The government’s plan to offer cooking gas to 5 crore poor households and expand the overall consumer base by 60% over the next three years may run into twin hurdles: inadequate distribution capacity and low purchasing power.
Hoping to drive out smoke-generating fuels from kitchens, mainly in rural areas, the government plans to add 10 crore cooking gas consumers, half of them from poor families – an ambitious target for a country that has 16.5 crore liquefied petroleum gas (LPG) consumers after decades of efforts at taking clean fuel to homes.
In the first year, state-run Indian Oil, Hindustan Petroleum and Bharat Petroleum are expected to add 3 crore consumers. “It’s a very stiff target,” said a state oil company executive who didn’t want to be identified.
“The biggest challenge will be the logistics needed to serve so many new consumers, especially in the remote areas. Oil companies just don’t have enough distributors for this,” said Deepak Mahurkar, Leader-Oil & Gas Industry, at PwC.
State companies currently serve consumers through about 18,000 LPG distributors and plan to add 10,000. Executives at state oil companies say appointing so many distributors quickly wouldn’t be easy.
“The hard part will begin now. It will be a challenge for our distributors to reach out to the deeper rural and tribal areas, where we don’t have much presence today and which is where most new consumers will come from,” another state oil company executive said.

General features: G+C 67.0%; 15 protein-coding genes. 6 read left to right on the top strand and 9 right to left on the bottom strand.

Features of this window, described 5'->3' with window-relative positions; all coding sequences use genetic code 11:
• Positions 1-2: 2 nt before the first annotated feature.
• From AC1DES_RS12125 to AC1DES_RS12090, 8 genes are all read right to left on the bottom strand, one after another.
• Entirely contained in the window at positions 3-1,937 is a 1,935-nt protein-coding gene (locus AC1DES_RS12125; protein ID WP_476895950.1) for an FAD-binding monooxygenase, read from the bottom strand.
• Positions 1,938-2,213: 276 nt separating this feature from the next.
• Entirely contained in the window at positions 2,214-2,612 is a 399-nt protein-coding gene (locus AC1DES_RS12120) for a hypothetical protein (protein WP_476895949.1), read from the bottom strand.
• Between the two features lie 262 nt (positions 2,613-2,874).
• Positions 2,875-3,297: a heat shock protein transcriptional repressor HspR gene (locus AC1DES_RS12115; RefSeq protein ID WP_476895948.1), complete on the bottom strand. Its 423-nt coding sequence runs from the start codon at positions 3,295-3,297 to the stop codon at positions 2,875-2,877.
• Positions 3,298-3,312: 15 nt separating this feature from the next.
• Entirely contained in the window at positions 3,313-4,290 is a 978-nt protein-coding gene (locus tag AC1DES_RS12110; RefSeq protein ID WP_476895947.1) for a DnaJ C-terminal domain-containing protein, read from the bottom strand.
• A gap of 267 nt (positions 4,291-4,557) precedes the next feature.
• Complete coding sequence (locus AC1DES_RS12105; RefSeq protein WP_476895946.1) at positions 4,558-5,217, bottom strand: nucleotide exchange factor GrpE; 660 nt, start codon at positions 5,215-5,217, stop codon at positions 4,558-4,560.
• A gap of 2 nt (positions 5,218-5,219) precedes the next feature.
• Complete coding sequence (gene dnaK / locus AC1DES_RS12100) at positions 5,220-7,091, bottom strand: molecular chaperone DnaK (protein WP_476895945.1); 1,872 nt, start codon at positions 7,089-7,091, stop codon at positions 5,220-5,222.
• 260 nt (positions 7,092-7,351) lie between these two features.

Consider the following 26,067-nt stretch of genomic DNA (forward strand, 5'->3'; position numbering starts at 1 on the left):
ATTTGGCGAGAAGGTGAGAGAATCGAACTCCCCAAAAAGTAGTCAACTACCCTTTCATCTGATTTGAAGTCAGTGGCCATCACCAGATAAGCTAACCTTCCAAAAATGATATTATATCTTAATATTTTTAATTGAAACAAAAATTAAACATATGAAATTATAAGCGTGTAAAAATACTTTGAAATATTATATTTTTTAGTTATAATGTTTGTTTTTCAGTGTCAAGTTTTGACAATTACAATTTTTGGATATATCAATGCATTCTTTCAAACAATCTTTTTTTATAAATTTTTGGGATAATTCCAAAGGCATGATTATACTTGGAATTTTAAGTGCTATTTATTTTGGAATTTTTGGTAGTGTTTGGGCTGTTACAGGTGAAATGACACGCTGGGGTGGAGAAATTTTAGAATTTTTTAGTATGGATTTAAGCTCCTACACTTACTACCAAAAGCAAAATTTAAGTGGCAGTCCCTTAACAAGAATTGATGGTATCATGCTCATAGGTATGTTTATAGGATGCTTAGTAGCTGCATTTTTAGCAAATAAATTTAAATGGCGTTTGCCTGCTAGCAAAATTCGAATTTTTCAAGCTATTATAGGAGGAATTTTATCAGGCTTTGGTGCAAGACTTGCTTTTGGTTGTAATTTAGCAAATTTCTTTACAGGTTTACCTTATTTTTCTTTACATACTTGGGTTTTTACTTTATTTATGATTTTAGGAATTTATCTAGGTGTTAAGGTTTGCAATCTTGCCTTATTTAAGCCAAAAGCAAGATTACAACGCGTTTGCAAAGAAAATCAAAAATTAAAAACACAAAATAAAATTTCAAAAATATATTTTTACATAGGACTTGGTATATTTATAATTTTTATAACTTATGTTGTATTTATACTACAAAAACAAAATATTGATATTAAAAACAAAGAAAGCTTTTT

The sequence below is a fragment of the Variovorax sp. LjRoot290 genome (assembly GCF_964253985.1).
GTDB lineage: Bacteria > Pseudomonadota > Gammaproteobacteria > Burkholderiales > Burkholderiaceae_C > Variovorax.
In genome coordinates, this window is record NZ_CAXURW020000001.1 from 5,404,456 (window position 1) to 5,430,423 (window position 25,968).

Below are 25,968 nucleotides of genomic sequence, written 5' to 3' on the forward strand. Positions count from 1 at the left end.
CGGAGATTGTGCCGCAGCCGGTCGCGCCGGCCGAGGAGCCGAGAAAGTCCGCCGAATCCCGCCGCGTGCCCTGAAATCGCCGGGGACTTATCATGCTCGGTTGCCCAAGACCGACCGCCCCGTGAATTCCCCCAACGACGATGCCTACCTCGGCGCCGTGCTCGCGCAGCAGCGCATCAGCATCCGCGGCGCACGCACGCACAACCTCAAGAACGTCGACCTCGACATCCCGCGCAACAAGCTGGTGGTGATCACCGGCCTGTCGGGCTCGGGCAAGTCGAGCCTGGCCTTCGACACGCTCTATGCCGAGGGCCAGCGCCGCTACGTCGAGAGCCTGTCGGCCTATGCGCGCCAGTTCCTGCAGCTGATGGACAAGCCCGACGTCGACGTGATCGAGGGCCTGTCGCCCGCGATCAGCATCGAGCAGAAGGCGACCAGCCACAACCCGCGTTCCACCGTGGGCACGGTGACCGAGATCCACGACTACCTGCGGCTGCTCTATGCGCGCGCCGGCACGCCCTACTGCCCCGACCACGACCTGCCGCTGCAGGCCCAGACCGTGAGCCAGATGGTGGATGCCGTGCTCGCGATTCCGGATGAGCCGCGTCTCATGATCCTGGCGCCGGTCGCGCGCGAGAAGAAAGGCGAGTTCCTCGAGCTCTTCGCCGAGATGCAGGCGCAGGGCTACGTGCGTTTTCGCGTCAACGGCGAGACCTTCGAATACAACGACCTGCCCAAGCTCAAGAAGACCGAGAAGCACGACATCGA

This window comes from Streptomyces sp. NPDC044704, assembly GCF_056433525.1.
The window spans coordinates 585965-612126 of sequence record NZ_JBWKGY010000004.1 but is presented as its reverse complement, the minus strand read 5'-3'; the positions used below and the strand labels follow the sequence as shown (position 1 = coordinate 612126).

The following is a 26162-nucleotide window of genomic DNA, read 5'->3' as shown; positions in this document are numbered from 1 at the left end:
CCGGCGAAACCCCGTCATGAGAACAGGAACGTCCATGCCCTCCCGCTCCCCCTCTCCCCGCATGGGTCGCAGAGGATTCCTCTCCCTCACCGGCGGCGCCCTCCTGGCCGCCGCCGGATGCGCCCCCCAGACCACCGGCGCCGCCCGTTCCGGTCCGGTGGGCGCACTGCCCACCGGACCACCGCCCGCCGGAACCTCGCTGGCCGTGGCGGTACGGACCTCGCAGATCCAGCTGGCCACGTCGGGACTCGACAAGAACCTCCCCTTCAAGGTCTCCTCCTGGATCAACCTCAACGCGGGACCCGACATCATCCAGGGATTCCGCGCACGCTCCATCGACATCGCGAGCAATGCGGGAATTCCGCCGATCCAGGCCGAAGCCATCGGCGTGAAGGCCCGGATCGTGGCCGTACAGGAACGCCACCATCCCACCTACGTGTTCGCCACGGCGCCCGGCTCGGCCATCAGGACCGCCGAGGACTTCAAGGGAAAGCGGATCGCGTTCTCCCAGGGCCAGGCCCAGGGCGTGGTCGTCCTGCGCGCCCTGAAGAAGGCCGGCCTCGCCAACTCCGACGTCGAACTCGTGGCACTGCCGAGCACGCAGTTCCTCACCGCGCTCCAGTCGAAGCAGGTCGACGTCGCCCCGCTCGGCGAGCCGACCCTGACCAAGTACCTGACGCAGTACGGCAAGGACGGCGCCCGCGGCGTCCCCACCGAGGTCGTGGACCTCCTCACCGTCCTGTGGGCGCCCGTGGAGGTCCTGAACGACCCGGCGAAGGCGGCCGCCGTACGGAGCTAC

The purchasing power of potential new consumers could be another hurdle and many of the poor families likely to be provided subsidised gas connections may not necessarily use it much, said Satwant Singh, a former executive director (LPG) at Indian Oil, the country’s top distributor of cooking gas.
“In our experience, lower-income rural consumers do not seek more than 4 refills a year, while the government provides for 12 subsidised refills. This means many of these cylinders meant for the poor will end up on the black market,” he said.
A commercial LPG cylinder costs about a third more than a non-subsidised domestic cylinder in Delhi due to customs duty and sales tax. The taxes vary from state to state. This difference in prices can become an incentive for consumers and distributors to divert cylinders to the black market, Singh said.
Some poor families might be encouraged to give away their existing regular connections to opt for fresh subsidised ones, while some others who have already benefitted in the past under another scheme might seek a fresh subscription as the new one is being issued in the name of women, Singh said.
The executives said it would be a headache for oil companies to filter data of poor families eligible for Rs 1,600 subsidy on fresh connections and is putting in place an elaborate system for that. James Bradberry JerseyShare This